By Akiko Fujita and Krystal Hu
American stock exchanges have emerged as the latest battleground in the ongoing political fight between the U.S. and China. While bilateral discussions on trade have made little headway in recent weeks, Republican and Democratic lawmakers on Capitol Hill have aggressively moved forward with legislation that increases oversight for more than $1 trillion worth of U.S.-listed Chinese companies, putting stocks like Alibaba (BABA) in the spotlight and future listings on these exchanges in question.
“We welcome investment from companies from China so long as they are complying with other laws,” Senator Chris Van Hollen (D-MD) said, speaking to Yahoo Finance. “But they should play by the same laws as everyone else. Those rules are designed to protect American investors and to protect confidence.”
Two bipartisan bills have been introduced over the last few months, aimed at going after Chinese companies that don’t comply with auditing rules in the U.S.
Van Hollen’s bill, which was co-sponsored by Sen. John Kennedy (R-LA) and introduced in March, gives listed Chinese firms three years to come in compliance with oversight requirements of the PCAOB, a non-profit corporation Congress created in 2002, in an effort to restore reporting credibility.
A similar bill was introduced this week, sponsored by Sen. Marco Rubio (R-FL) and Democratic Senators including Kristen Gillibrand (D-NY) subjects U.S.-listed Chinese companies to the regulatory oversight that includes turning over its audits or face delisting.
“President Trump has created an unprecedented opportunity for the U.S. to use its leverage to extract fair, sustainable, and enforceable trade reforms from China,” said Rubio in an Op-Ed published in the Wall Street Journal. “The SEC and [Public Company Accounting Oversight Board] negotiators should use this opening to engage with their Chinese counterparts to bring China into line with international norms.”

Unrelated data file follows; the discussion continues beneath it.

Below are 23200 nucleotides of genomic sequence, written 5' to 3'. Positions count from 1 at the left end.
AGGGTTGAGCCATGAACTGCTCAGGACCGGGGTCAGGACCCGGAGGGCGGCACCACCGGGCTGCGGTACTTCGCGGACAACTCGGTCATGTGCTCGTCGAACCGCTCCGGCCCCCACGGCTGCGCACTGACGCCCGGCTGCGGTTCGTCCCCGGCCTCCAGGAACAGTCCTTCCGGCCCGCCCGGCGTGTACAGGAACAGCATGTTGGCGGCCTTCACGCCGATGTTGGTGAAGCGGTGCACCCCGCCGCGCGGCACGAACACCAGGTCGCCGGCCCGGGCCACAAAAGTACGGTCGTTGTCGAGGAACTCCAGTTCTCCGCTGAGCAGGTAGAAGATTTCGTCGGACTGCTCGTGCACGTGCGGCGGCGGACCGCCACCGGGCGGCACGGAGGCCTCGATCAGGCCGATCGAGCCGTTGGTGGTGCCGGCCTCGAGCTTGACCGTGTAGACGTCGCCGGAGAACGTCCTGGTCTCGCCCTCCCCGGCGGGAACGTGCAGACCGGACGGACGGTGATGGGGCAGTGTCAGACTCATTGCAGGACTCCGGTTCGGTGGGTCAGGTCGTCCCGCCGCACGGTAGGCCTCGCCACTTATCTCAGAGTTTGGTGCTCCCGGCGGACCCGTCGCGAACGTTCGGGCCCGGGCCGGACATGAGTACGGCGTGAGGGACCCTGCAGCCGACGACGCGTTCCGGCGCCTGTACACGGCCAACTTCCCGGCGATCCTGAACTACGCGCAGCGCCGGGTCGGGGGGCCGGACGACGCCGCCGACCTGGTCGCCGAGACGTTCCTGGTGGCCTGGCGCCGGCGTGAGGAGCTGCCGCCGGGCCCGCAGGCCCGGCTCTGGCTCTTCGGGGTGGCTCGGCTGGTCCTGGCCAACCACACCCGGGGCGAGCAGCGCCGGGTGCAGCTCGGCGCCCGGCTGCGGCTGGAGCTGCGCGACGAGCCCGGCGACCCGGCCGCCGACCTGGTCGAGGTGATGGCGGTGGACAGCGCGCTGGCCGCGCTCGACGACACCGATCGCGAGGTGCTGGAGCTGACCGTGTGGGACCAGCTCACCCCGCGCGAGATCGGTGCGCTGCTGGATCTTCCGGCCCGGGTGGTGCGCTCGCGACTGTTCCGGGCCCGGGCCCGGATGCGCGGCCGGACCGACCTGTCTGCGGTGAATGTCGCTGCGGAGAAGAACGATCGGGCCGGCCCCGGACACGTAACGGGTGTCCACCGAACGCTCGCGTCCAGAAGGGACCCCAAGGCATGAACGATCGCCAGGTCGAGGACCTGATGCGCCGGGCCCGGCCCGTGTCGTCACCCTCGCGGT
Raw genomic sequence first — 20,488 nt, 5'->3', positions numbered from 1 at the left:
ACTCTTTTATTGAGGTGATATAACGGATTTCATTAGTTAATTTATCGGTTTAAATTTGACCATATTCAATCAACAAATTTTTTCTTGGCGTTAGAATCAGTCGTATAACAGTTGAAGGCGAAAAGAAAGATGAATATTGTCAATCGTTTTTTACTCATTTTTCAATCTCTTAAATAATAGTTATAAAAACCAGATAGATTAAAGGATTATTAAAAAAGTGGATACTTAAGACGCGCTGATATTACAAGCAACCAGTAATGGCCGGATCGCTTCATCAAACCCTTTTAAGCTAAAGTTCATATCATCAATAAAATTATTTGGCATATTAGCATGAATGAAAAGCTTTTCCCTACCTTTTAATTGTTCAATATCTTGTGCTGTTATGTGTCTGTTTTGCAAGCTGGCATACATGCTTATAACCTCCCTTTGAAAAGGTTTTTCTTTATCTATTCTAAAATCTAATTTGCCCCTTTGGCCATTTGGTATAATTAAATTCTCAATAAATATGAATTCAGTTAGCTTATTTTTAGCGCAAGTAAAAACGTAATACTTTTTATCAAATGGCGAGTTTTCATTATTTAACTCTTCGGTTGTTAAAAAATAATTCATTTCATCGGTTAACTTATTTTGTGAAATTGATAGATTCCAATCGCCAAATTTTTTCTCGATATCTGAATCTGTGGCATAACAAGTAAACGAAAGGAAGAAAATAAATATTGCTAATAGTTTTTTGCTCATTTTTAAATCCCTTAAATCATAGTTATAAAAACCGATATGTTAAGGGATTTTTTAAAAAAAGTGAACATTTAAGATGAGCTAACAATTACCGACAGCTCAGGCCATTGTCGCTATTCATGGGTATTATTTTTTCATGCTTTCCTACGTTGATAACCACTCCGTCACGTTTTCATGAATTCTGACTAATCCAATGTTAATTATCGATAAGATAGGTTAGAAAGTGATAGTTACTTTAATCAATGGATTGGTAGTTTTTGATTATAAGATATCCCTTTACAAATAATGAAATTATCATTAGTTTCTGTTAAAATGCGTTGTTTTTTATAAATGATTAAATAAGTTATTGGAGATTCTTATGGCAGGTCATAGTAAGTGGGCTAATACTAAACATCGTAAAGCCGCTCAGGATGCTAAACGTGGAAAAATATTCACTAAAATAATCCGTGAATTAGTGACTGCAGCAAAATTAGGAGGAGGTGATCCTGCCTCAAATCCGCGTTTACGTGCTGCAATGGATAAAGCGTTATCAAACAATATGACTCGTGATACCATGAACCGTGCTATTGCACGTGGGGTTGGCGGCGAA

Putting the integrity of a U.S. system in another country’s hands For years, U.S. stock exchanges have attracted Chinese firms looking to take advantage of relaxed rules on profitability, dual-class ownership structure, and access to a large pool of capital. 156 Chinese companies currently trade on the major exchanges, with a combined market cap of $1.2 trillion, according to the U.S.-China Economic and Security Review Commission.
But those same companies have managed to skirt financial auditing by the PCAOB, in part because they operate as Foreign Private Insurers that are subject to regulation in their home country’s exchange. Chinese law requires financial records to remain within the country to protect national security and state secrecy, making PCAOB verification nearly impossible, and raising the risk for accounting fraud.